Welfare is a waste of time

We all know now that welfare recipients are ‘leaners’, coasting on free money from honest, hardworking taxpayers. Part of this characterisation is the idea that being on welfare is easy:

In the last financial year, not a single person suffered a financial penalty (i.e. actually lost any welfare payments) for failure to job search. Many had suspensions, but all were fully backdated… We don’t help anyone by excusing poor behaviour. It simply entrenches disadvantage and robs them of opportunity.

Human Services Minister, Alan Tudge (24 October 2016)

So if everyone gets their money eventually, the Government’s doing its part, right? If welfare recipients aren’t fulfilling their requirements, it must be because they’re too lazy.

But anyone who’s been on a Centrelink payment before will tell you that they spend as much time jumping through hoops as they do actually looking for a job or studying. Faulty apps, automated payment suspensions, overloaded phone systems and indifferent—or, hell, straight-up mean—Job Services Providers can all create extra work for recipients.

Keeping on top of all this is essential. Centrelink payments are well below the poverty line, so having your payment frozen or your claim delayed isn’t trivial. Saving money is virtually impossible. Your payment could be backdated days, weeks or even months after suspension — by which time you’ve missed rent payments, asked for bill extensions and gone without food.

So you jump through hoops. You have a job, but you‘re late because you got a letter saying your payment was suspended and you have to spend an hour on the phone. You don’t get ten resumes out because you spent two hours filling in forms that ask identical questions.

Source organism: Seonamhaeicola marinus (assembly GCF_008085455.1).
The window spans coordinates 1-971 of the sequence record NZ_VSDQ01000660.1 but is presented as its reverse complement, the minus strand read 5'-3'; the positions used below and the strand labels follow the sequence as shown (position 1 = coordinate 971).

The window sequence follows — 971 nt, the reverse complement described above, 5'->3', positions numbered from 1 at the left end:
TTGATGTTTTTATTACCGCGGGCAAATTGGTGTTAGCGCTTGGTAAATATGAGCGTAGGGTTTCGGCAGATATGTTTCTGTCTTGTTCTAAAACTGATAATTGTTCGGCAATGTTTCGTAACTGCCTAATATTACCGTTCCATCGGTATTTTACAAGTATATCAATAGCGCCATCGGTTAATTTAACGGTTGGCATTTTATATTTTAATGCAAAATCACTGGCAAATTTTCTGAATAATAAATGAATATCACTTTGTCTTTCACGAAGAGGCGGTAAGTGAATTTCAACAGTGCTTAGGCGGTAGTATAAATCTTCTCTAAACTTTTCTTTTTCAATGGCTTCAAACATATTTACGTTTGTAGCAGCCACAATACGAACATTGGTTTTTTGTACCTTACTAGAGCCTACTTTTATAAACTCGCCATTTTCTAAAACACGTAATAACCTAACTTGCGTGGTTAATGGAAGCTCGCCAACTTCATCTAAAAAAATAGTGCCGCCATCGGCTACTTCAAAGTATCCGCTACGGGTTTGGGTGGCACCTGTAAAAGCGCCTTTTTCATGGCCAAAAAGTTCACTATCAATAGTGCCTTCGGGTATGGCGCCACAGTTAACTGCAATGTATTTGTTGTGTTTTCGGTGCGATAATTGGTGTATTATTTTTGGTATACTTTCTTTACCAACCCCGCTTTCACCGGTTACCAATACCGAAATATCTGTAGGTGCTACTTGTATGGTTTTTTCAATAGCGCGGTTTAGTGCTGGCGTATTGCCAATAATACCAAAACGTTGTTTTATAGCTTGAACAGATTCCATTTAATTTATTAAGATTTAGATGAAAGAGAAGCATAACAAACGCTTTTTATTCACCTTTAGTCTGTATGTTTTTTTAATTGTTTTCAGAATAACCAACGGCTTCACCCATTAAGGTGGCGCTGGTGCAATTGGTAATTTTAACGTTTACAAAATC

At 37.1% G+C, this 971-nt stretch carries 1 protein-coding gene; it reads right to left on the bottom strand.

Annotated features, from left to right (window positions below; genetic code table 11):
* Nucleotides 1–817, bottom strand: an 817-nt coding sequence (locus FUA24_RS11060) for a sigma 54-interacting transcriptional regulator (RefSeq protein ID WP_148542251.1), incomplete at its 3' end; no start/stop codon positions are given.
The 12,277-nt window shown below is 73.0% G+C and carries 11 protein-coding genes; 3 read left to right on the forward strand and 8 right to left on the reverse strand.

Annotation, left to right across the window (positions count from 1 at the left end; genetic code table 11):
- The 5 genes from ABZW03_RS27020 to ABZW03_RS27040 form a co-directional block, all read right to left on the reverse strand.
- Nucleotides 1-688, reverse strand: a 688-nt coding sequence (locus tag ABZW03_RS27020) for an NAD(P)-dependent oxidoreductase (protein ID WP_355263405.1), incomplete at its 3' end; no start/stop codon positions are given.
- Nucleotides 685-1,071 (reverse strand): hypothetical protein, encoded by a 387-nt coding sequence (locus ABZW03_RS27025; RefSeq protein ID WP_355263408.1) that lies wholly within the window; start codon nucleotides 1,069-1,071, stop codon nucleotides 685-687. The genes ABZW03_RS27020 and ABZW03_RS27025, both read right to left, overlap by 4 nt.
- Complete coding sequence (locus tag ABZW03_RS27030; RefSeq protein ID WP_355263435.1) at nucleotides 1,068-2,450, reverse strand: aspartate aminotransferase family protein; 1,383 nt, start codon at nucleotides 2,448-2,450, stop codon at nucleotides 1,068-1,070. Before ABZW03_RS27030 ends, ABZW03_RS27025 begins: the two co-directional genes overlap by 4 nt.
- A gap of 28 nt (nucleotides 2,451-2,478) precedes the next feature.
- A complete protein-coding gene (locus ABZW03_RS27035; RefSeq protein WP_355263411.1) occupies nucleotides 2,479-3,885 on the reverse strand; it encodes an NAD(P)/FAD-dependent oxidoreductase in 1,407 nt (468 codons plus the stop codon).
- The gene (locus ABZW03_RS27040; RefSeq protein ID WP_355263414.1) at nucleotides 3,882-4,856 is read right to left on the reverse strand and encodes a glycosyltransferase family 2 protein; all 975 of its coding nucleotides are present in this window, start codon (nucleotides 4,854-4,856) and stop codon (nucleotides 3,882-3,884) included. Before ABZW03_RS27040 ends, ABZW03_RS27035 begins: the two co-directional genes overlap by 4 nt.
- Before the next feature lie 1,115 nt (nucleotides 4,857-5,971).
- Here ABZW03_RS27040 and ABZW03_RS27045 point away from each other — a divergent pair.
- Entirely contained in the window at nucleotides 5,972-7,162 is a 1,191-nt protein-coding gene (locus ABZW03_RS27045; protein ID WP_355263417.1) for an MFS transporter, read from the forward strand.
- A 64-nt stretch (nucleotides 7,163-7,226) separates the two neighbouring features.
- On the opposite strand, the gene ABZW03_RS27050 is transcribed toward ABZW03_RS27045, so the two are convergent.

This is a waste of time. Please Hold tracks it.

Pull Please Hold out whenever you have to do something to keep your payment going: calling someone, visiting an office, filling in a form or something else. The app asks you when you start and end activities and lets you store notes. It keeps a log of everything you’ve done before, so if you ever get asked when you handed that Rent Certificate in, you have an easy way to check.

Importantly, Please Hold is entirely local: nothing leaves your device unless you share it, so there are no accounts and no cloud problems. (On the flip side, you shouldn’t use this on a public kiosk!) This is designed to give recipients a way to track what they’ve done and a way to show people how much fucking time they waste keeping their payments up.

Please Hold also works well as a web app, so pin it to your home screen.

What’s planned?

A few things:

  • Data export. For now you can copy-paste the report out, but I’d love to export to a spreadsheet or a formatted report.
  • More statistics. It’d be nice to see whether I’m getting more efficient at filling in forms.
  • More activities tracked. Please Hold is mostly based on my experience as a student and jobseeker. If you feel like the app doesn’t capture your experience well, I’d love to hear about it. Comment, drop me a tweet or email me.
  • Better accessibility. I’ve tried to stick to HTML5 semantics and it should work well enough with a keyboard, but I’ve little experience with screen reader standards like ARIA, and I want to change that. If the app could be better for you, please let me know!

If you can’t wait for any of these improvements and don’t mind getting your hands dirty, you can always send a pull request.

So why d’you hate Centrelink so much?

Hate is a strong word! I’m frustrated with an inflexible system that often feels designed to punish people. Centrelink staff, on the other hand, are unfailingly helpful and sympathetic, even when they have to deal with my stroppy arse after I’ve been on hold or waiting for an hour. Thanks for doing everything you can to support us. ❤

Senior Knowledge Broker @mcccrh (personal views here) and former climate + health researcher. Making things for social good ❤

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